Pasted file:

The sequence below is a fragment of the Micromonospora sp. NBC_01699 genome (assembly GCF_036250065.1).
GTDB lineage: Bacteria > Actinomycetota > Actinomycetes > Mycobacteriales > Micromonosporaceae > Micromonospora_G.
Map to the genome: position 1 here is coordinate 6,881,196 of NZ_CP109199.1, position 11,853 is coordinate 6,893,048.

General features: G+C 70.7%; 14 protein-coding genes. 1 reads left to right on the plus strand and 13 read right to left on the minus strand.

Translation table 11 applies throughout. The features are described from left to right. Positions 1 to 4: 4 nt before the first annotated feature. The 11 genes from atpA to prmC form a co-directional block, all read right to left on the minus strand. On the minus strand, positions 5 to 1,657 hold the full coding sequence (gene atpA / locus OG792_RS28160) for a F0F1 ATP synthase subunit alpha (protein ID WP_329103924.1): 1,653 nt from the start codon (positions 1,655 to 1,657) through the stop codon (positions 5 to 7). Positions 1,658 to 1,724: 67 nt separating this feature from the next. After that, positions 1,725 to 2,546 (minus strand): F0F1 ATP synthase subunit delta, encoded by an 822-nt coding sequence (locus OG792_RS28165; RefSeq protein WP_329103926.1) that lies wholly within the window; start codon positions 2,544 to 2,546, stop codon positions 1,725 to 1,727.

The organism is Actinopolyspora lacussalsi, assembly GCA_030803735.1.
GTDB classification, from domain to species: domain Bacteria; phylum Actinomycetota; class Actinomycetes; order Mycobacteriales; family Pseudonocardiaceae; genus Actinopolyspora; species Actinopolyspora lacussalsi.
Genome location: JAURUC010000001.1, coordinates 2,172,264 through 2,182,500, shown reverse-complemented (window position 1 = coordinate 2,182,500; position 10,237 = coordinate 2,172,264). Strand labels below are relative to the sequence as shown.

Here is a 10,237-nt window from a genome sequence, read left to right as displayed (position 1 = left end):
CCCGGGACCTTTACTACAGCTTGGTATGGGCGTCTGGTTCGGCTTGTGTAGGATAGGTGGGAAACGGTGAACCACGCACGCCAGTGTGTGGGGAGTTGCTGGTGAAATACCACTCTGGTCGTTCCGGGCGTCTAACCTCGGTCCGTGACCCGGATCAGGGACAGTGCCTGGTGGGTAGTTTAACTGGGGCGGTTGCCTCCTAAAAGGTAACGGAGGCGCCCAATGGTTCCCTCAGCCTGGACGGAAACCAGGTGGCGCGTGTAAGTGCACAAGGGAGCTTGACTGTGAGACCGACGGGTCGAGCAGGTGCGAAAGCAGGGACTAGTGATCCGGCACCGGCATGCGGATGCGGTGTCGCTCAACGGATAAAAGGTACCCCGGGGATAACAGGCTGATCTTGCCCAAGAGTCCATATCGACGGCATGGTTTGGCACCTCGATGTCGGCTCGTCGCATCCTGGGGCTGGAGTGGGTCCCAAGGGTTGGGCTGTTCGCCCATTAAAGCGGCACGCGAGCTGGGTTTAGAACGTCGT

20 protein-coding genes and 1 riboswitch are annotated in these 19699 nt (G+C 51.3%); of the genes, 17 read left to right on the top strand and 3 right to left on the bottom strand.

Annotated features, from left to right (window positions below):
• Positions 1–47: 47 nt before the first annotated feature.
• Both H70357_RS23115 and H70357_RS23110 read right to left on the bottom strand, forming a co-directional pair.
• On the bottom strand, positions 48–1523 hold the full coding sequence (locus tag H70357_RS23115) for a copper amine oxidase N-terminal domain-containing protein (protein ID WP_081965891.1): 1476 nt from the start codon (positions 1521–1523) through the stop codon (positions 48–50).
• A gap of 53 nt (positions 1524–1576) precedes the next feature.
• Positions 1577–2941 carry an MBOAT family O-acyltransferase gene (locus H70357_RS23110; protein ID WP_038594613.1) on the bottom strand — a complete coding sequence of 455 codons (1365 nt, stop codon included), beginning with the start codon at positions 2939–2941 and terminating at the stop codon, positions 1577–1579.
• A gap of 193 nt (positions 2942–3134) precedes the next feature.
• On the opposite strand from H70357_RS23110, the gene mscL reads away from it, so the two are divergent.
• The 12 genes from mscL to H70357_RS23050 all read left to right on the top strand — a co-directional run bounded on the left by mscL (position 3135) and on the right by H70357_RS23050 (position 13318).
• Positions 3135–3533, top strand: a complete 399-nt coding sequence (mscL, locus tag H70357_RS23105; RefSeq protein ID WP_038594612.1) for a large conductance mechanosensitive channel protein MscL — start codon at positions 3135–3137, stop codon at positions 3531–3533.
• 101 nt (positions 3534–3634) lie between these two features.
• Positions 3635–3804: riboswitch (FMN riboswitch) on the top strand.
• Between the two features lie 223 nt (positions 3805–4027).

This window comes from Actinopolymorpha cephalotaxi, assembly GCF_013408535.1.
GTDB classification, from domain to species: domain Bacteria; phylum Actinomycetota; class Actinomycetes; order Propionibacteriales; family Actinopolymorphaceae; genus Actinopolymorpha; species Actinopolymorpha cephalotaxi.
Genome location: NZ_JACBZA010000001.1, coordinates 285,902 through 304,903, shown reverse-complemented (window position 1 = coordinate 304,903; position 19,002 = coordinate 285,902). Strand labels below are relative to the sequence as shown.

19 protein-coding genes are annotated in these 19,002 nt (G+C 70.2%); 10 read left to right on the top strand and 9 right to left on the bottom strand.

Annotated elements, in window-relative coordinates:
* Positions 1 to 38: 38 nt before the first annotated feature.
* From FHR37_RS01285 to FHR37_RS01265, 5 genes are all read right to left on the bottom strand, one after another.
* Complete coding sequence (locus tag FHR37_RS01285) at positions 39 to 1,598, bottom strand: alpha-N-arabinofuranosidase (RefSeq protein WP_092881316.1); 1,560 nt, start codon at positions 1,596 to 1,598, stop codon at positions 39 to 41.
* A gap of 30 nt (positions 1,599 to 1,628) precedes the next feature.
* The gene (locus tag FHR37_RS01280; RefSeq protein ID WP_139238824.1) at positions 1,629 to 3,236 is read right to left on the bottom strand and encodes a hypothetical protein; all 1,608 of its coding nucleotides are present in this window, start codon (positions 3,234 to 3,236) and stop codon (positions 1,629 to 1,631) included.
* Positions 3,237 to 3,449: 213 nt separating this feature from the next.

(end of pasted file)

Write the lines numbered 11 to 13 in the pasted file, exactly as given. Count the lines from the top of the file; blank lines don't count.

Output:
20 protein-coding genes and 1 riboswitch are annotated in these 19699 nt (G+C 51.3%); of the genes, 17 read left to right on the top strand and 3 right to left on the bottom strand.

Annotated features, from left to right (window positions below):
• Positions 1–47: 47 nt before the first annotated feature.